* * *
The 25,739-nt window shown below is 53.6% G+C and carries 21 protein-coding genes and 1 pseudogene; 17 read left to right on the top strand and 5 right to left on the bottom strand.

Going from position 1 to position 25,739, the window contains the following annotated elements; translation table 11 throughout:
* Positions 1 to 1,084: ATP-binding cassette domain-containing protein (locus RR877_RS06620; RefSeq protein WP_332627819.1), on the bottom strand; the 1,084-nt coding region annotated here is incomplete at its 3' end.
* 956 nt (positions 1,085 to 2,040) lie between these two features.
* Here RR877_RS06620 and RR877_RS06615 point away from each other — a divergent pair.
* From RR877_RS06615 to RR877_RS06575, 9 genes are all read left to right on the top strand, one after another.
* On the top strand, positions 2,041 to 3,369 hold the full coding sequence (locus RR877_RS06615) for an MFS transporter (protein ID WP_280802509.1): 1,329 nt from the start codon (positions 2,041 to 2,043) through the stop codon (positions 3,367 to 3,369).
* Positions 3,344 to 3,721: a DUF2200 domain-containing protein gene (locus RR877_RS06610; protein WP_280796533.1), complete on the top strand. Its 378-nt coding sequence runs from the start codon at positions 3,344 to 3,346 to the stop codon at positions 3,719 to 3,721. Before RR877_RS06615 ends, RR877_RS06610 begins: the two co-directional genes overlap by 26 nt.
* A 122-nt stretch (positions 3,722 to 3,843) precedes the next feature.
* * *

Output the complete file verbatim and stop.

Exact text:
The 25,739-nt window shown below is 53.6% G+C and carries 21 protein-coding genes and 1 pseudogene; 17 read left to right on the top strand and 5 right to left on the bottom strand.

Going from position 1 to position 25,739, the window contains the following annotated elements; translation table 11 throughout:
* Positions 1 to 1,084: ATP-binding cassette domain-containing protein (locus RR877_RS06620; RefSeq protein WP_332627819.1), on the bottom strand; the 1,084-nt coding region annotated here is incomplete at its 3' end.
* 956 nt (positions 1,085 to 2,040) lie between these two features.
* Here RR877_RS06620 and RR877_RS06615 point away from each other — a divergent pair.
* From RR877_RS06615 to RR877_RS06575, 9 genes are all read left to right on the top strand, one after another.
* On the top strand, positions 2,041 to 3,369 hold the full coding sequence (locus RR877_RS06615) for an MFS transporter (protein ID WP_280802509.1): 1,329 nt from the start codon (positions 2,041 to 2,043) through the stop codon (positions 3,367 to 3,369).
* Positions 3,344 to 3,721: a DUF2200 domain-containing protein gene (locus RR877_RS06610; protein WP_280796533.1), complete on the top strand. Its 378-nt coding sequence runs from the start codon at positions 3,344 to 3,346 to the stop codon at positions 3,719 to 3,721. Before RR877_RS06615 ends, RR877_RS06610 begins: the two co-directional genes overlap by 26 nt.
* A 122-nt stretch (positions 3,722 to 3,843) precedes the next feature.